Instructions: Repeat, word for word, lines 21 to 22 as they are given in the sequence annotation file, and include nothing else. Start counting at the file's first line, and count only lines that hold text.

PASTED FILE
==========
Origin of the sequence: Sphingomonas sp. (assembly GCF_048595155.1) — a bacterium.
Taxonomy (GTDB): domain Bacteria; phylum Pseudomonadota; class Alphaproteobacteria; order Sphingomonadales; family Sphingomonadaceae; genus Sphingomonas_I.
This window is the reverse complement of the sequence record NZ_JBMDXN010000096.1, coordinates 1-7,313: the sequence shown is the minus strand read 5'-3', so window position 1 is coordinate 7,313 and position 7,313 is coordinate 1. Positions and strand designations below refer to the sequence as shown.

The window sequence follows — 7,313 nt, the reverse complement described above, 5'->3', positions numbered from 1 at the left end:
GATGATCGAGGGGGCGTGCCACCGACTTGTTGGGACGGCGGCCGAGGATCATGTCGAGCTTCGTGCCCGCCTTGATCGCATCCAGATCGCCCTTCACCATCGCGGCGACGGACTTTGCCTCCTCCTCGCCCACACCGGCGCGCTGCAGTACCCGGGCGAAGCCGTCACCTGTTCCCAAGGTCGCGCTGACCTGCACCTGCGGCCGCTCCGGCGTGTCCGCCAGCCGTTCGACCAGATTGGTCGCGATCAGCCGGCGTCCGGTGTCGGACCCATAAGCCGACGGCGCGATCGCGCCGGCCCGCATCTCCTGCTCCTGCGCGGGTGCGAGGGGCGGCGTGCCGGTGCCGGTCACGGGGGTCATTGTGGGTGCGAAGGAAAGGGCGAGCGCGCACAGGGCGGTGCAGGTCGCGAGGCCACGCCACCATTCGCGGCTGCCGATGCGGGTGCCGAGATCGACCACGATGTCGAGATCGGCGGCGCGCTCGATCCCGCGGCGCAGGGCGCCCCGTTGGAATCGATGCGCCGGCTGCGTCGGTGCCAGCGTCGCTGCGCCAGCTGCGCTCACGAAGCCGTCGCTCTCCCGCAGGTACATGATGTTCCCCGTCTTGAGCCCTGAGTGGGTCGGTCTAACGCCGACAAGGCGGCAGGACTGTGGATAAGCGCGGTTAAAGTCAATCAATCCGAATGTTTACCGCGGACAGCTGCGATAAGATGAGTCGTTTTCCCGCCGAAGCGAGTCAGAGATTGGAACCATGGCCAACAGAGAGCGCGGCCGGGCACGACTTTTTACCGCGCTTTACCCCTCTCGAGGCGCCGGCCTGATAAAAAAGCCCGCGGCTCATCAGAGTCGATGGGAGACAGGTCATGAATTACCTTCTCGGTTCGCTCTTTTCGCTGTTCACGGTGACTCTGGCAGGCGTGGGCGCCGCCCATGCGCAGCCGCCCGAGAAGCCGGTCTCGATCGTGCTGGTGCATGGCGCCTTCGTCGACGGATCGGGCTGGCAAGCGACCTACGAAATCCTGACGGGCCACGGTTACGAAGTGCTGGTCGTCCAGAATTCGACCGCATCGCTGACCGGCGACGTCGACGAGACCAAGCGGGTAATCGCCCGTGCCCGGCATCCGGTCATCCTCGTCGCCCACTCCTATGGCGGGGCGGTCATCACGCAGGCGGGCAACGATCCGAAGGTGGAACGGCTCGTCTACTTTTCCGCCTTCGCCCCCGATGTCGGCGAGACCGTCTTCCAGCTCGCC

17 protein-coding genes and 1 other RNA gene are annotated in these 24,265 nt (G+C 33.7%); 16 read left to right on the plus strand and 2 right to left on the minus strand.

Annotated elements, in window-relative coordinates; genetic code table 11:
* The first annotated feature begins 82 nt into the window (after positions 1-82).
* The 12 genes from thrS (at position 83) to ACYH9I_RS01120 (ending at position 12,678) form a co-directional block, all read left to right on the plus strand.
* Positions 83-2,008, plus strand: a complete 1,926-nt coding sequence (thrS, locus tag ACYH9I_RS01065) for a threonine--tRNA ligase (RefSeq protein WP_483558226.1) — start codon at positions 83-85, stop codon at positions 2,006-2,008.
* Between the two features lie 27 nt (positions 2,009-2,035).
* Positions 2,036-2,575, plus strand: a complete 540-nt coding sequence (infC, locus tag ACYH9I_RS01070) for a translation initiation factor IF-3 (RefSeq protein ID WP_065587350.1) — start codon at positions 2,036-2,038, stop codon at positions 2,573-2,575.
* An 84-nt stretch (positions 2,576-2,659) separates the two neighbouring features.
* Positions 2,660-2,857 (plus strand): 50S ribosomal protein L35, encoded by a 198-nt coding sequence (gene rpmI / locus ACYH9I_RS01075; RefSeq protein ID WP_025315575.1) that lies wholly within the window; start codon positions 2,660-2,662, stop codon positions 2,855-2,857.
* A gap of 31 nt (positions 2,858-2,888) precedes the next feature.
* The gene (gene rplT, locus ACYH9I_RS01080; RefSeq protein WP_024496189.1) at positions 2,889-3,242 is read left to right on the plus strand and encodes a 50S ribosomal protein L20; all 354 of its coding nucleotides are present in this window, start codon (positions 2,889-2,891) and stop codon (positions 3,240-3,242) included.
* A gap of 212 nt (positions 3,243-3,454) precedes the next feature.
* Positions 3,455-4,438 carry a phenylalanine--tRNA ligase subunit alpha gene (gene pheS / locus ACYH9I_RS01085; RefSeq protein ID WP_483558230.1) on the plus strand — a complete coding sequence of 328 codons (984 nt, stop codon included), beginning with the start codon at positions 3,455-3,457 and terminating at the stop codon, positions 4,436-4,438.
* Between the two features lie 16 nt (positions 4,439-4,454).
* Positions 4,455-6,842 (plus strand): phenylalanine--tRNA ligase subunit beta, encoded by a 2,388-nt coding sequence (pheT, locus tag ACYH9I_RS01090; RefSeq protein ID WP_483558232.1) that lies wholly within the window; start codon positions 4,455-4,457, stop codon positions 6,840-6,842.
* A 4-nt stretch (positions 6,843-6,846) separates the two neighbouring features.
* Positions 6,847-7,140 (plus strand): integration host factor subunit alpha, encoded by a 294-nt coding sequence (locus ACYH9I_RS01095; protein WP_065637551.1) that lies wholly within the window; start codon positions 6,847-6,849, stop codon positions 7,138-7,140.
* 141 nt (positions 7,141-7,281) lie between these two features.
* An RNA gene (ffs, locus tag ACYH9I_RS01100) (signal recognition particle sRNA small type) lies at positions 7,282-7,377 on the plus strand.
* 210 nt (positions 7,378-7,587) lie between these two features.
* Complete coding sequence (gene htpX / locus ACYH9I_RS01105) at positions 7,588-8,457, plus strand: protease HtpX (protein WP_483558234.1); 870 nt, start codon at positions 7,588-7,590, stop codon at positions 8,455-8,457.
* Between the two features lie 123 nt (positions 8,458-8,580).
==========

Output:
* A 4-nt stretch (positions 6,843-6,846) separates the two neighbouring features.
* Positions 6,847-7,140 (plus strand): integration host factor subunit alpha, encoded by a 294-nt coding sequence (locus ACYH9I_RS01095; protein WP_065637551.1) that lies wholly within the window; start codon positions 6,847-6,849, stop codon positions 7,138-7,140.